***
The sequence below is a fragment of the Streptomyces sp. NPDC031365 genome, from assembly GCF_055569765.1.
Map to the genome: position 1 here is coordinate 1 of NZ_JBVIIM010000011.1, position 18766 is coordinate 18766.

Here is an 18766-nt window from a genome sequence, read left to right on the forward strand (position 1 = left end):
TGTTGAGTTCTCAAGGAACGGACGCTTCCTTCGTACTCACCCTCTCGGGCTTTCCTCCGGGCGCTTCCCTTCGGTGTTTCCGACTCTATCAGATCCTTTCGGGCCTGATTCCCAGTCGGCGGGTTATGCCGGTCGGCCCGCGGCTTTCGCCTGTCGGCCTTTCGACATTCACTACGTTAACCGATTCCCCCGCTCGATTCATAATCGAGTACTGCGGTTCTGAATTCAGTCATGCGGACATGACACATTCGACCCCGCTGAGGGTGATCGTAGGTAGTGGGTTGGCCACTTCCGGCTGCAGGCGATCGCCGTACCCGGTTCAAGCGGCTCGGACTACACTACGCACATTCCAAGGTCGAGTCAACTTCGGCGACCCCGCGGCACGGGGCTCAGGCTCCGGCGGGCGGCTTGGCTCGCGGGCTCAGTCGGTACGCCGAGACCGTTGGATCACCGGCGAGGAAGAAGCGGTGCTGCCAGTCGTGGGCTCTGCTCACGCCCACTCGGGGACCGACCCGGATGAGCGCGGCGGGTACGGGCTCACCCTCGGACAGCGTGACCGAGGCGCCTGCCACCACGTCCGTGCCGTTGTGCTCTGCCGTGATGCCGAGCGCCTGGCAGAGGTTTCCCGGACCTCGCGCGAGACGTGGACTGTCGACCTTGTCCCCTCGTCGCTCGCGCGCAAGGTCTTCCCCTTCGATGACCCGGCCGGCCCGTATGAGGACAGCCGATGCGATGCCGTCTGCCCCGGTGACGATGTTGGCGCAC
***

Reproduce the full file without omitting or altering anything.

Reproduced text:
The sequence below is a fragment of the Streptomyces sp. NPDC031365 genome, from assembly GCF_055569765.1.
Map to the genome: position 1 here is coordinate 1 of NZ_JBVIIM010000011.1, position 18766 is coordinate 18766.

Here is an 18766-nt window from a genome sequence, read left to right on the forward strand (position 1 = left end):
TGTTGAGTTCTCAAGGAACGGACGCTTCCTTCGTACTCACCCTCTCGGGCTTTCCTCCGGGCGCTTCCCTTCGGTGTTTCCGACTCTATCAGATCCTTTCGGGCCTGATTCCCAGTCGGCGGGTTATGCCGGTCGGCCCGCGGCTTTCGCCTGTCGGCCTTTCGACATTCACTACGTTAACCGATTCCCCCGCTCGATTCATAATCGAGTACTGCGGTTCTGAATTCAGTCATGCGGACATGACACATTCGACCCCGCTGAGGGTGATCGTAGGTAGTGGGTTGGCCACTTCCGGCTGCAGGCGATCGCCGTACCCGGTTCAAGCGGCTCGGACTACACTACGCACATTCCAAGGTCGAGTCAACTTCGGCGACCCCGCGGCACGGGGCTCAGGCTCCGGCGGGCGGCTTGGCTCGCGGGCTCAGTCGGTACGCCGAGACCGTTGGATCACCGGCGAGGAAGAAGCGGTGCTGCCAGTCGTGGGCTCTGCTCACGCCCACTCGGGGACCGACCCGGATGAGCGCGGCGGGTACGGGCTCACCCTCGGACAGCGTGACCGAGGCGCCTGCCACCACGTCCGTGCCGTTGTGCTCTGCCGTGATGCCGAGCGCCTGGCAGAGGTTTCCCGGACCTCGCGCGAGACGTGGACTGTCGACCTTGTCCCCTCGTCGCTCGCGCGCAAGGTCTTCCCCTTCGATGACCCGGCCGGCCCGTATGAGGACAGCCGATGCGATGCCGTCTGCCCCGGTGACGATGTTGGCGCAC